JOHN HARRINGTON JOINS
THE TEJON INDIANS STRUGGLE
TO PRESERVE THEIR CALIFORNIA RESERVATION
By the turn of the century, the Tejon Indians clung onto a remnant number of family homesteads located on the Kootsetahovie creek, south of the American town of Bakersfield at the southern end of California's central.
The local, state, and federal courts had persistently ruled in favor of the non-indian claimants to the Tejon lands. Foremost among these usurpers were the family members of the Indian Agent who claimed vast areas the Tejon Reservation lands immediately after the Tejon treaty was signed in 1851. Soon, American railroads, oil companies, cattle ranchers, eastern settlers interested in farming, and real estate speculators joined in the despoilation of the Tejon Indians lands.
John Harrington, an eccentric staff member of the Smithsonian Institution in the 1920's, began visiting the remaining Tejon Indians to document their languages, myths, family geneaologies, culture, and history. Starting From Corner Eight tells the story of Harrington's first visits to the remote Tejon homesteads. It explains how the destitute native Californians welcomed this stranger into their homes and eventually won him over to their cause, which was to preserve the last of their reservation homesteads and preserve their cultural heritage.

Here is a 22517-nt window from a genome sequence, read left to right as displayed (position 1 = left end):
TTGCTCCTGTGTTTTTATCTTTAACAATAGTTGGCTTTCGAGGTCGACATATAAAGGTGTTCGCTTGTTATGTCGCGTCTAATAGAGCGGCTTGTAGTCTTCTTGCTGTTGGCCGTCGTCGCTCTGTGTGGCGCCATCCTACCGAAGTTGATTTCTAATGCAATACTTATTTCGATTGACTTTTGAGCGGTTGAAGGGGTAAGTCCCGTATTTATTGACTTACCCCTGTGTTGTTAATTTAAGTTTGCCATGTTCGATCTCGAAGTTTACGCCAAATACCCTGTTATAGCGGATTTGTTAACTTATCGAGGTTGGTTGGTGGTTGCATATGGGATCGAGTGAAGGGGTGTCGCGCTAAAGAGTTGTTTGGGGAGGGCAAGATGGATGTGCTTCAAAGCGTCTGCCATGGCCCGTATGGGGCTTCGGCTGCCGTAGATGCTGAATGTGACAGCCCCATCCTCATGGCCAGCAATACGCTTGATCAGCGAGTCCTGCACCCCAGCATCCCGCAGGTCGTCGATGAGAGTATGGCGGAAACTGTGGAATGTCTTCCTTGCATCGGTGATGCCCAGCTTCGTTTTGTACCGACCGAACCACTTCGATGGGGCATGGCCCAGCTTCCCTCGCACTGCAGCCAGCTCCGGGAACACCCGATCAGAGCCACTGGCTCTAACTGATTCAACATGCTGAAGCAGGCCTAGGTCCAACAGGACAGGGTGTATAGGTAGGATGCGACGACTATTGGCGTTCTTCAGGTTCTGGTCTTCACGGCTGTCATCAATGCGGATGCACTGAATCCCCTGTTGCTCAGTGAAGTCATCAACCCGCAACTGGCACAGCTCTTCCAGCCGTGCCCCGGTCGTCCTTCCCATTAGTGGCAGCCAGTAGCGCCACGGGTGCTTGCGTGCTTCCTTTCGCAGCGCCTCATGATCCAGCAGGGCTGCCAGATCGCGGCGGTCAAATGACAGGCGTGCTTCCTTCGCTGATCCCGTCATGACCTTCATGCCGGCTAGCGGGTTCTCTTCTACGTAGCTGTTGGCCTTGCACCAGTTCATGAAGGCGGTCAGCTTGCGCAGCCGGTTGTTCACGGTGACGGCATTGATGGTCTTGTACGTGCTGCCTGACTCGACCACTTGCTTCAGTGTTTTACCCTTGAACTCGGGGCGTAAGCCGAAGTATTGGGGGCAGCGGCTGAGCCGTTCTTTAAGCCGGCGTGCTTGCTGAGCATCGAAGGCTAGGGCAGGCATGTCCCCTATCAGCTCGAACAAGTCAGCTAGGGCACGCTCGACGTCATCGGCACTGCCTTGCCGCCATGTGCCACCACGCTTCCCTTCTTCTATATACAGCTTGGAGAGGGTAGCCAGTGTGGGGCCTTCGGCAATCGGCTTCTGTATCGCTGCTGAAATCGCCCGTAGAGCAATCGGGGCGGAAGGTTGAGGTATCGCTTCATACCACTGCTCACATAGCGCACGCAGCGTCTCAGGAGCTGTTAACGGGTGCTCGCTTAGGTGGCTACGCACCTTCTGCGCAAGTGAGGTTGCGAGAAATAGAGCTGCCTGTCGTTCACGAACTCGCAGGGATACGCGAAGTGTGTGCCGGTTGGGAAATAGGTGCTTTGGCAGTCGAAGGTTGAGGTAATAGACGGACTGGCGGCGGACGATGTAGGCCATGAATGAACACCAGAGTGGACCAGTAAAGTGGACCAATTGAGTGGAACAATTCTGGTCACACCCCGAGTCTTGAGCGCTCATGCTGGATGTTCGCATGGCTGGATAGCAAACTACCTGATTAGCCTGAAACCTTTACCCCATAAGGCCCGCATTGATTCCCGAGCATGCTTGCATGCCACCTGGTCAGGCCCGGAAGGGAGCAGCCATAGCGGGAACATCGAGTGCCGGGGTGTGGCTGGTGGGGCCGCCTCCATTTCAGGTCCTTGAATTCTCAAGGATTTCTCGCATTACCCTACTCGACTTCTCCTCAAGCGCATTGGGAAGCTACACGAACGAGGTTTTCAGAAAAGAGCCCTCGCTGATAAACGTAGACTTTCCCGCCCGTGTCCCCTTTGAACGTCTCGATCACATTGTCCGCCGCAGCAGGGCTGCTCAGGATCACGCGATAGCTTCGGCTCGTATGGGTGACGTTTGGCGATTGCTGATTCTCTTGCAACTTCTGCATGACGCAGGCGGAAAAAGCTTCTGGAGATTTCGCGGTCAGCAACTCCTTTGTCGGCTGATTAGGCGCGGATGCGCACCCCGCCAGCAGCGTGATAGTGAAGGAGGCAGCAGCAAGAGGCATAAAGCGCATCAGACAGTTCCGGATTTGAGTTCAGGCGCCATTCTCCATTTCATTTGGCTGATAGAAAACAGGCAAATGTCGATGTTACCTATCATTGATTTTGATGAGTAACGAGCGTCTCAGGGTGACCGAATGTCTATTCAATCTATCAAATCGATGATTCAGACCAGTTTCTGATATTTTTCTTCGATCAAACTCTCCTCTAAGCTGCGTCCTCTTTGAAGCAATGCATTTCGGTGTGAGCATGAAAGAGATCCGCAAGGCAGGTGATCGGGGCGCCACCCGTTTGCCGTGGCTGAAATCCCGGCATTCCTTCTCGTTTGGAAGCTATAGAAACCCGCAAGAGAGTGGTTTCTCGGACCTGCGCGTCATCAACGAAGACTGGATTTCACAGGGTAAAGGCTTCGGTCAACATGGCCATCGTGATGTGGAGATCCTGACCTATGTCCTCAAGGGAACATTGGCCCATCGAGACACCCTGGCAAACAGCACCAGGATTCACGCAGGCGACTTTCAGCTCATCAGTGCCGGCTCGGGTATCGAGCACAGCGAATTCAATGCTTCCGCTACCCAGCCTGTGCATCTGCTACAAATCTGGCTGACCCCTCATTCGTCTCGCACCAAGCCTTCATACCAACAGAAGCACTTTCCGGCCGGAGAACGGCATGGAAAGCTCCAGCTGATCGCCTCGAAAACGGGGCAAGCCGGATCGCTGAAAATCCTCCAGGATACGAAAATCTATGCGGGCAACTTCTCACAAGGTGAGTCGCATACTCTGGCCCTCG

For his efforts in helping the Tejon families John Harrington received no special pay but suffered the animosity of the white owners of the Tejon Ranch, which was trying to evict the Tejon from their homes. He sought help from the Smithsonian Institute, sympathetic non-Indians in Bakersfield, and in state and federal courts.
In the end, the Tejon Indian leaders and Harringon proved unable to persuade American power brokers to defend the impoverished Tejon families against agressive business interests. To Harrington's dismay and complete frustration, the last of the Tejon were driven from their homes which were razed by the ranch.
The story of the Tejon Indian dissipation [throughout the State of California] and the indifference of local, state, and federal courts and bureaucracies to their plight remains one of the most neglected native Californian narratives in the California's public radio and television programing.
The Tejon Treaty
The Tejon Reservation: Research
Seven Villages At Tejon